Exmouth director of rugby Chris Wright talks of the Cockles super show at London Irish
PUBLISHED: 09:26 28 November 2012
After the 13-13 draw and overall superb performance at London Irish we ran a number of questions past Cockles director of rugby Chris Wright - here’s his thoughts.
What was the journey up to London like?
“The journey to London was a long one and, once there we had a 90 minute build up to the game itself so it was certainly not a day for the faint hearted.”
How confident were you prior to the game?
“Twelve months ago we would not have had the wherewithal to bag a result like a 13-13 draw at London Irish. That’s not meant with any disrespect to previous Exmouth teams. It’s another feature that a team grows into and it shows just how far we have developed that we can send a team a long old haul up to South West London and not only stand our ground, but actually come mighty close to winning.”
How close to winning the game were the Cockles?
“We were mighty close to winning the game. In the last 15 to 20 minutes we were camped inside their 22. We strung together a series of phases, some as long as 10 and 15 moves whilst others were as many as 20 plus movements. We certainly got very close indeed, but it’s a very good side we were trying hard to break down and it’s testament to how good they are that they stood firm when many a lesser side would surely have capitulated.”
Was there a single moment when you felt the game might be won?
“Indeed there was and we would surely have taken victory had we been awarded what I felt was a very giveable penalty inside the final minute and a half of the contest! At that stage of the game we were pressing them deeper and deeper back when they opted for the early hit which is normally penalised with a penalty. Given that it was between the post it would have been a simple kick for Andrew Powell to send over and the victory would have been ours. I don’t blame the referee for not awarding it. He opted not to give a penalty and so be it. The thing is that it’s the norm in such situations, and happens in all sports that when a game nears its conclusion, if there’s a moment when it could, go either way, the benefit of the doubt always seems to swing with the home team.”
What pleased you most about the performance?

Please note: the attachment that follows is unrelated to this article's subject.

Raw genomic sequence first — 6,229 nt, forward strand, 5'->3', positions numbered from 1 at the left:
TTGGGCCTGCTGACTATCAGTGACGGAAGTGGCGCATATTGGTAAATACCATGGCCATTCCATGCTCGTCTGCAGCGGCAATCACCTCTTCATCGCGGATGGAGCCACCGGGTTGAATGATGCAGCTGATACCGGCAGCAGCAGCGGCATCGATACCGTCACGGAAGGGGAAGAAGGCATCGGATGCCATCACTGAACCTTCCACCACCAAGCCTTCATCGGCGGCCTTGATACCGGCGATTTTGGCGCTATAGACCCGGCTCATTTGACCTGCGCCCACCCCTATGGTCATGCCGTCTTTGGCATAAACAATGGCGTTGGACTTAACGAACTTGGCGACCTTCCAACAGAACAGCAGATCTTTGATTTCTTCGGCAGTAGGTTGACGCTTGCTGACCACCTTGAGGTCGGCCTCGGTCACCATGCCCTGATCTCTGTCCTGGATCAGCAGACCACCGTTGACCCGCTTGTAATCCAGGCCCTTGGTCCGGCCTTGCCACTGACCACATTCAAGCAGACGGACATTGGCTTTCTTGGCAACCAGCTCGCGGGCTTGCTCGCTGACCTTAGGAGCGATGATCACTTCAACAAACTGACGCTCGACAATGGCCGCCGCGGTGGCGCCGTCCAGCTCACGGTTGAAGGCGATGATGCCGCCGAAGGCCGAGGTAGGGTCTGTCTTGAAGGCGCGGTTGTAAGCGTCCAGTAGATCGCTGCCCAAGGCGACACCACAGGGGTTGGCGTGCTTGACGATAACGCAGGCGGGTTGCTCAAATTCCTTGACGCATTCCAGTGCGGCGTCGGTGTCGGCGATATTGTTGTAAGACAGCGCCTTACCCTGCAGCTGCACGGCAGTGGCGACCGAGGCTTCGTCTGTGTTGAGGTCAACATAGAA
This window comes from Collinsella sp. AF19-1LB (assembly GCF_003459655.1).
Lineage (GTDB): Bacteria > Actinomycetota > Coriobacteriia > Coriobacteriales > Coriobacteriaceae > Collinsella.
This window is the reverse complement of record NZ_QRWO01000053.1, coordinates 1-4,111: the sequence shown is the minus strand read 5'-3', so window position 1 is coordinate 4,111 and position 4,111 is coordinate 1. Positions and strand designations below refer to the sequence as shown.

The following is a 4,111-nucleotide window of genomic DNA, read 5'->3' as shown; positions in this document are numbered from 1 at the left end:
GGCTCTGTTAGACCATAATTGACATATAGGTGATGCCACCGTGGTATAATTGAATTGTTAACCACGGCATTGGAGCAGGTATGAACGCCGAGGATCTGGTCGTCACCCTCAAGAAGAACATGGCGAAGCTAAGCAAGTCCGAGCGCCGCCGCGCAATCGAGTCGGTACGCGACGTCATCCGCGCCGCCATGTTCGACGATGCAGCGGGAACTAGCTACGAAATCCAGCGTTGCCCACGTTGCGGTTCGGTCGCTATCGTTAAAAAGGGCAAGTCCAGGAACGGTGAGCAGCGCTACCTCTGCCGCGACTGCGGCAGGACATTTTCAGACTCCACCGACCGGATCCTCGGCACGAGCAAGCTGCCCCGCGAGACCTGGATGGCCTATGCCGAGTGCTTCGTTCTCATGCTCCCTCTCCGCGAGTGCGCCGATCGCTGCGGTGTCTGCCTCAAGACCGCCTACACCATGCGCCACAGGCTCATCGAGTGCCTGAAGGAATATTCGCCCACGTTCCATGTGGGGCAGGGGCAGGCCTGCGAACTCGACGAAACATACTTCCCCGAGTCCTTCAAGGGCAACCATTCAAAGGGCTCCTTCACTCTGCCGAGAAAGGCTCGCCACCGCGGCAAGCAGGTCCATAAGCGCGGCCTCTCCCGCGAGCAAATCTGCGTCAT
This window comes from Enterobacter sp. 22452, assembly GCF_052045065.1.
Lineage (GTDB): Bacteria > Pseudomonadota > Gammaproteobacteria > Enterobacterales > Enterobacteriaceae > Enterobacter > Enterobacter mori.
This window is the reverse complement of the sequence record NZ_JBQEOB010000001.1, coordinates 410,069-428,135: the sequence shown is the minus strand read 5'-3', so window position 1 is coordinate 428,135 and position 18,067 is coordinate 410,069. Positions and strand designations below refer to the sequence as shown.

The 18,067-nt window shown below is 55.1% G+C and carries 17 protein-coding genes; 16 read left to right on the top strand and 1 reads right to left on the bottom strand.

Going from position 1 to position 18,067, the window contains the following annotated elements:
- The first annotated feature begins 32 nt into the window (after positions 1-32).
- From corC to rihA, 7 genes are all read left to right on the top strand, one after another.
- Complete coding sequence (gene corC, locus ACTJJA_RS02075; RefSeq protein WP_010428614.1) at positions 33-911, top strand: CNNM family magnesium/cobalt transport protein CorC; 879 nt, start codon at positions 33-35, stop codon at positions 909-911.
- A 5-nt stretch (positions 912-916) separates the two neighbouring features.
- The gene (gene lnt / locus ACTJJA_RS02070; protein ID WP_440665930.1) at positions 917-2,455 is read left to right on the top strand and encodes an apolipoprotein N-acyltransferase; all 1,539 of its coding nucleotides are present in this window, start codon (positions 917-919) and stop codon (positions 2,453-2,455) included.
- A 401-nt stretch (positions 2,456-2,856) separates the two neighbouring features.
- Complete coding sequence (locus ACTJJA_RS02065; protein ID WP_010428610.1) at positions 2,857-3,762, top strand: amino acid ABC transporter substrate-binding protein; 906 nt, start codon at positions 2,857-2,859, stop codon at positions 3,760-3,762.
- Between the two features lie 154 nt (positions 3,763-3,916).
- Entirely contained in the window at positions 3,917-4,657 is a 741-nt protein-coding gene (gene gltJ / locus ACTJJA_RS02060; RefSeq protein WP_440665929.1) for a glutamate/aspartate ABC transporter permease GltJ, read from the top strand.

“What pleased me most about the overall performance in the game was the way we were able to keep the ball. We retained possession for long periods and that’s key to any successful rugby team. Not only do lengthy periods of possession enhance your chances of getting points on the board, they also, in tight games, draw frustration out of opposition sides and that in turn leads to point scoring opportunities. We kept the ball very well at London Irish. I was also delighted with the scrummaging which, throughout the contest, was of the highest order. We gave their scrum a right royal nailing and it got to the stage in the game where we were relishing scrums, such was our dominance in that area. They (London Irish) were unable to win their own ball in the scrum!”
What was the single biggest factor on the day from a Cockles perspective?
“The single biggest factor on the day was composure. We are renowned at Exmouth for our backs play and also the power of our forwards. However, a vital component in any good team, throughout sport, is composure. Be that composure to know when to clinically finish a side off and also composure as to when to dig in and provide support in all areas of the pitch. That composure in support comes straight off the training ground. It’s built around understanding and it both evolves an develops over a period of time in hours of sessions on the training ground and that’s what we showed in abundance on Saturday There was a real understanding an unity about all aspects of our play and that was very, very pleasing to see.”
Apart from the draw, what else did the team take out of the meeting?
“Visits to London Irish are what players at our level should aspire to and there should, be no need to motivate individuals for such trips. That was certainly the case in our side; they were clearly champing at the bit to test themselves against the best at our level. I think what they will, have realised is that we now deserve to be held in the same esteem as them. I don’t doubt there was a bit of little old Exmouth marching into the Lion’s den so to speak. By full, time I think we had showed that there’s precious little between the side’s and I hope we are able to take more out of this particular performance than the shared spoils. We can also take away with us the knowledge that we can live with anyone at this level.”